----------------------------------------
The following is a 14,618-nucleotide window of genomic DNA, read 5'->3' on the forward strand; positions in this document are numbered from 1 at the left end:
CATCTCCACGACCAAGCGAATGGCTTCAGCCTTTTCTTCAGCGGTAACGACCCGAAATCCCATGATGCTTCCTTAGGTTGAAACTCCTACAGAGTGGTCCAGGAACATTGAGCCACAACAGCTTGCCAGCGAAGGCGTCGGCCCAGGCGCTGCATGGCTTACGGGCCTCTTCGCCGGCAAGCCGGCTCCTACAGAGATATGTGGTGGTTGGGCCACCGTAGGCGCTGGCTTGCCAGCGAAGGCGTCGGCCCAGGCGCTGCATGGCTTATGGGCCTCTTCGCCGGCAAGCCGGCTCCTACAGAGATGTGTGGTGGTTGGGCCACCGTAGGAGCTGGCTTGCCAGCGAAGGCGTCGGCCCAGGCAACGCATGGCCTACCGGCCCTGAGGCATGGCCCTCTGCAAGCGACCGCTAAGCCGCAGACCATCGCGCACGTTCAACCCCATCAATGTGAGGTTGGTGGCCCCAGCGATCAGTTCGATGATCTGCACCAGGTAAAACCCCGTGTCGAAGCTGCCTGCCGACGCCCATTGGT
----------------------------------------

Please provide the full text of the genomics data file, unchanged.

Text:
The following is a 14,618-nucleotide window of genomic DNA, read 5'->3' on the forward strand; positions in this document are numbered from 1 at the left end:
CATCTCCACGACCAAGCGAATGGCTTCAGCCTTTTCTTCAGCGGTAACGACCCGAAATCCCATGATGCTTCCTTAGGTTGAAACTCCTACAGAGTGGTCCAGGAACATTGAGCCACAACAGCTTGCCAGCGAAGGCGTCGGCCCAGGCGCTGCATGGCTTACGGGCCTCTTCGCCGGCAAGCCGGCTCCTACAGAGATATGTGGTGGTTGGGCCACCGTAGGCGCTGGCTTGCCAGCGAAGGCGTCGGCCCAGGCGCTGCATGGCTTATGGGCCTCTTCGCCGGCAAGCCGGCTCCTACAGAGATGTGTGGTGGTTGGGCCACCGTAGGAGCTGGCTTGCCAGCGAAGGCGTCGGCCCAGGCAACGCATGGCCTACCGGCCCTGAGGCATGGCCCTCTGCAAGCGACCGCTAAGCCGCAGACCATCGCGCACGTTCAACCCCATCAATGTGAGGTTGGTGGCCCCAGCGATCAGTTCGATGATCTGCACCAGGTAAAACCCCGTGTCGAAGCTGCCTGCCGACGCCCATTGGT